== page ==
Exporting all mailboxes to PST is best done with PowerShell and New-MailboxExportRequest. For full instructions on how to perform a bulk mailbox export to PST, consult this article. The PST files need to be in a shared mailbox or on a file server. From this location, you have to upload them to the Azure storage location and create a CSV mapping file. The PST Import service uses the mapping file to import PST files to the right user mailboxes.
Microsoft also offers an option to ship physical drives to them, which requires you to copy PST files to physical storages and to send them to Microsoft. The cost for this service is $2 per GB of data.
Each of the above native methods for Exchange 2010 to Office 365 migration has some drawbacks. The Cutover migration is an all-or-nothing solution and is not recommended for more than 150 mailboxes. It also does not allow Exchange and Office 365 coexistence. The Hybrid configuration takes a lot of time, and you are likely to encounter some bumps in the road. With Office 365 Import Service, I do not know where to begin. PST files are… archaic. PST Migration is neither automatic, nor fast or reliable. It is only a good option if you do not have much data to move and you do not mind recreating your Exchange 2010 environment in Office 365 from scratch.
There are also native limitations which are common for all the solutions listed above:
- In many steps of the migration, you will need to use PowerShell. Although it is very valuable to know how to use this powerful scripting language, you need a certain proficiency level. Learning on the fly during this complex process might be stressful for you and harmful to the (server) environment.
- For the best migration experience, you need to upgrade your servers to the newest version. It is recommended to get your Exchange 2010 to SP3. Therefore, if you have not updated your machines, prepare for some maintenance.
- Downtime is unavoidable, especially if you want to migrate public folders. You need some careful planning, especially if the resources on your servers are used around the clock.
- Filtering is not available. Neither Cutover nor Hybrid Migration can let you filter items that are moved to Office 365.
The limitations of native solutions force many companies to use third-party tools for migration.
Exchange 2010 to Office 365 migration – the easy way
The easy way to migrate Exchange 2010 mailboxes to Office 365 is to use an Office 365 migration tool:
The migration tool presented in the video is CodeTwo Office 365 Migration. This software changes the migration process from the administrator’s nightmare to an easy and automatic experience and enables some features which are not available in the native scenarios. Here are some of the key features of CodeTwo Office 365 Migration:
- Automatic configuration – the software provides a checklist of the migration requirements and configuration tasks and does most of the administrator’s work. For example, CodeTwo Office 365 Migration automatically creates users in Office 365 and assigns the required management roles to the user performing the migration.
- Scheduling – you can configure your migration jobs, schedule them to run in chosen time frames and forget about them. The program can automatically send you migration reports to let you know how the transition goes and when it is done.
- Advanced filtering options – you can choose to migrate chosen groups of users and even select to migrate only some of their items, based on a time and folder filter. This lets you, for example, migrate only the most recent emails and calendars, switch to Office 365 and then move the older items to the cloud.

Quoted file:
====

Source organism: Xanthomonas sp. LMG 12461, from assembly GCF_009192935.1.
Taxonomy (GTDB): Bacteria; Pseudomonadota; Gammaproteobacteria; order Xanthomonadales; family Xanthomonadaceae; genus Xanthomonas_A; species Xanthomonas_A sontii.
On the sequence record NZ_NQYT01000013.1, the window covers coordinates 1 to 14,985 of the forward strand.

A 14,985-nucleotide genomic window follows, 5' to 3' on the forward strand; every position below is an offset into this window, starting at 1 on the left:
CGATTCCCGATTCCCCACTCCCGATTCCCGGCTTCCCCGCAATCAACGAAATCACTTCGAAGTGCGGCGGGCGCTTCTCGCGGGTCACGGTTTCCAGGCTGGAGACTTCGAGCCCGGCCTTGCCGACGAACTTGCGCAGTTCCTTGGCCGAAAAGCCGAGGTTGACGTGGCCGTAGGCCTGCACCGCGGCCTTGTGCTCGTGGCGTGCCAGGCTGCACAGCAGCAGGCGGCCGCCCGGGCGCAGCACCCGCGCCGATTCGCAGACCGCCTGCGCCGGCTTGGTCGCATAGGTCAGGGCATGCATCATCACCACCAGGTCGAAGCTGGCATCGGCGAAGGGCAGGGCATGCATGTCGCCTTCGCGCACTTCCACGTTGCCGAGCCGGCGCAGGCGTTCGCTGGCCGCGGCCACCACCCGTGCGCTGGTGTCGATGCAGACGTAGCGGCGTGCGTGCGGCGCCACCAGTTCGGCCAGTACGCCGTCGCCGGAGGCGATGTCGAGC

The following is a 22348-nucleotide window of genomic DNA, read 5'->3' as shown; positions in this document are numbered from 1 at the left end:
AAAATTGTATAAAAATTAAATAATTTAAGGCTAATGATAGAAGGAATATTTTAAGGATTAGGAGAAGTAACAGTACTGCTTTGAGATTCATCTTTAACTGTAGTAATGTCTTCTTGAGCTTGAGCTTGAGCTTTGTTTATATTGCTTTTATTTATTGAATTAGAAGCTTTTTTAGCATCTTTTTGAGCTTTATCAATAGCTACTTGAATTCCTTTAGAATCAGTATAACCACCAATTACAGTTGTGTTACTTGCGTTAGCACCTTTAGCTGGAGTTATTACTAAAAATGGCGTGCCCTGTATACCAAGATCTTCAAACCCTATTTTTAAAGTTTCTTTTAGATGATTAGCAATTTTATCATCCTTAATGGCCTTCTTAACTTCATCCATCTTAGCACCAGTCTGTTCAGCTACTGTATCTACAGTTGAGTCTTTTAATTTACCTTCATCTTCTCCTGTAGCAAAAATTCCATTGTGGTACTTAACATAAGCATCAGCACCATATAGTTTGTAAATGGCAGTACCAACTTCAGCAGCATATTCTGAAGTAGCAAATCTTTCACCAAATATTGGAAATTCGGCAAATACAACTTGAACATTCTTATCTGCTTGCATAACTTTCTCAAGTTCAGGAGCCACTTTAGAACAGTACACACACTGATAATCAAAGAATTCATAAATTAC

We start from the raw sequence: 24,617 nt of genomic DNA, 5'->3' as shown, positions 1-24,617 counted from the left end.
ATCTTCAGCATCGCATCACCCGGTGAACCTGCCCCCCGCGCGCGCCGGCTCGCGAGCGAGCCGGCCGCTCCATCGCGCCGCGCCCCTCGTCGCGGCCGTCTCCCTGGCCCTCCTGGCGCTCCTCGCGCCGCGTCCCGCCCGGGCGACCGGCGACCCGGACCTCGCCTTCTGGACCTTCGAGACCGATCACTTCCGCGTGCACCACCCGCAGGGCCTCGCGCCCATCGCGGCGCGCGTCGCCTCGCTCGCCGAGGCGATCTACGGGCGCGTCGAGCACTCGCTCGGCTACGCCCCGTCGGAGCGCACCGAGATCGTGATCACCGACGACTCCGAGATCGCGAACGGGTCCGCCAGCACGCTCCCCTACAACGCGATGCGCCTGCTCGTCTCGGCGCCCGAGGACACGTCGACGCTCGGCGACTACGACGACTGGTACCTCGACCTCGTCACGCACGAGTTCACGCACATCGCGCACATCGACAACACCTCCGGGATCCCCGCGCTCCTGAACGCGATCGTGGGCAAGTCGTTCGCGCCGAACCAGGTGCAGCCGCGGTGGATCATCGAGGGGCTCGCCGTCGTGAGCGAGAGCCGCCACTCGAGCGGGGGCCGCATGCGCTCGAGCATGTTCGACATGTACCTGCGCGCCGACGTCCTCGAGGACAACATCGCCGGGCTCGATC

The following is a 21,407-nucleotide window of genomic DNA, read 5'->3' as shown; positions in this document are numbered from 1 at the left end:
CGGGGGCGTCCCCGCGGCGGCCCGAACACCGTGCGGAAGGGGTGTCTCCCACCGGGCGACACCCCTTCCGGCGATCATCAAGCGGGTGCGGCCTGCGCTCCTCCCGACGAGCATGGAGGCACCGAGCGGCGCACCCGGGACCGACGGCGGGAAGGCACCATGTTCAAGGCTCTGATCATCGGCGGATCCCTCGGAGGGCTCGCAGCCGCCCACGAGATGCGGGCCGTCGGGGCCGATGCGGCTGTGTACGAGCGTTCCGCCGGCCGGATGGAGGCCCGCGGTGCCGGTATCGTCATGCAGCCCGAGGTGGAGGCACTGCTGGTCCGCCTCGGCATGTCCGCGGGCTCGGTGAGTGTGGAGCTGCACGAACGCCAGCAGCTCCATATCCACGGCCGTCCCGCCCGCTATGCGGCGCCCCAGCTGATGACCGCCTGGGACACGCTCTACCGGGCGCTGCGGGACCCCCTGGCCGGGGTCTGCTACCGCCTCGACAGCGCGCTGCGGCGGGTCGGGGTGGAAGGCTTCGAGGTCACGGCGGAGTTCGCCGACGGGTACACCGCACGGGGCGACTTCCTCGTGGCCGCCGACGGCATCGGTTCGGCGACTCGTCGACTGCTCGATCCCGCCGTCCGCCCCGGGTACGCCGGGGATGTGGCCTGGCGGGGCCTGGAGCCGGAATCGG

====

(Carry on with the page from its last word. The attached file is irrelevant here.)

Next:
- No downtime – the migration can run in the background with no impact on users. Also, you do not need to update your servers to the latest versions before the migration.
For the full list of features, visit CodeTwo Office 365 Migration main page.
7 thoughts on “How to migrate from Exchange 2010 to Office 365”
Hello, we have a local on primese Exchange 2010 environment, and we need to migrate to 365, the issue is, my DNS still points to the Local. is the use of this program necessary after turning the DNS, or can I do the synchronization and migration of the mailboxes before turning the DNS? Thanks.
You change the DNS record after migrating with the software, as a part of post-migration cleanup. You can check the complete migration guide here.
Hello I have a question. What if I am doing this migration. and after migration some test users and or creating some users directly on the o365 admin portal. I am not able to receive email to those mailboxes. they can send email out but if you email then from the outside it does not get the email. Any ideas what is missing> connectors? mstp relay? imm at a lost here.
It might mean that you haven’t switched your domain’s MX record, or the it hasn’t updated yet (the default TTL period takes some time). In the meantime, you can route traffic to their *onmicrosoft.com addresses instead of their custom domain ones – they should work without issues.
Hello, I inherited a hybrid 2016/ office 365 environment and would love to go pure o365. I’ve read about some nightmare stories trying to do this. Does codetwo have anything that would assist here
Great article! What type of migration would you suggest when migrating 150 users from Exchange 2010 to Office 365 with these requirements:
-I would like to have AD integration
-I would like to decomission the Exchange completely after the migration and manage users with ADUC/Adsiedit and with o365 portal
Is this even possible?
If you want to use one of the native methods, for 150 users I would recommend an express migration. This method is not perfect (supports only a single endpoint and only one migration batch is migrated at a time,) but it should work well for a small company.
The real problem is with decommissioning Exchange and keeping the AD integration in place. If you want to keep the AD integration and continue to use ADUC/ADSIEDIT, it is recommended that you keep the last on-premises Exchange Server.
I recommend reading the article written by Jaap Wasselius on AD synchronization without an on-premises Exchange Server. It does not answer the question which migration is the best for you, but might cause you to reconsider either decommissioning the on-prem Exchange, or keeping the AD sync in place.